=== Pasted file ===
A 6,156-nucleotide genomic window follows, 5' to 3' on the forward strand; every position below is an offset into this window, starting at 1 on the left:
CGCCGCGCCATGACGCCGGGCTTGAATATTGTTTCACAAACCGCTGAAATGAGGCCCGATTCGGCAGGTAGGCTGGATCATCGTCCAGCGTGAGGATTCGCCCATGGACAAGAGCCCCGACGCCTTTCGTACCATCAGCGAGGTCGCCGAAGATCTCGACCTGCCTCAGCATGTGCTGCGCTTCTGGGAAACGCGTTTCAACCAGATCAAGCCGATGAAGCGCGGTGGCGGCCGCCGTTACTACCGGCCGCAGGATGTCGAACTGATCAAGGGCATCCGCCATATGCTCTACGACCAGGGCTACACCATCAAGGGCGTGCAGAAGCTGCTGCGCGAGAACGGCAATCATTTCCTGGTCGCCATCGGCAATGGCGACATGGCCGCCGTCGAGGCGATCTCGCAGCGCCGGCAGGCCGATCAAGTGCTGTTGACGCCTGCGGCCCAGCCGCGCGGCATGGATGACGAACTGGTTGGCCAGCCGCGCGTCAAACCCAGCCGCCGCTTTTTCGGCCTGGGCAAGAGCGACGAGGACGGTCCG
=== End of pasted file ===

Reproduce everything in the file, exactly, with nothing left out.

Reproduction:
A 6,156-nucleotide genomic window follows, 5' to 3' on the forward strand; every position below is an offset into this window, starting at 1 on the left:
CGCCGCGCCATGACGCCGGGCTTGAATATTGTTTCACAAACCGCTGAAATGAGGCCCGATTCGGCAGGTAGGCTGGATCATCGTCCAGCGTGAGGATTCGCCCATGGACAAGAGCCCCGACGCCTTTCGTACCATCAGCGAGGTCGCCGAAGATCTCGACCTGCCTCAGCATGTGCTGCGCTTCTGGGAAACGCGTTTCAACCAGATCAAGCCGATGAAGCGCGGTGGCGGCCGCCGTTACTACCGGCCGCAGGATGTCGAACTGATCAAGGGCATCCGCCATATGCTCTACGACCAGGGCTACACCATCAAGGGCGTGCAGAAGCTGCTGCGCGAGAACGGCAATCATTTCCTGGTCGCCATCGGCAATGGCGACATGGCCGCCGTCGAGGCGATCTCGCAGCGCCGGCAGGCCGATCAAGTGCTGTTGACGCCTGCGGCCCAGCCGCGCGGCATGGATGACGAACTGGTTGGCCAGCCGCGCGTCAAACCCAGCCGCCGCTTTTTCGGCCTGGGCAAGAGCGACGAGGACGGTCCG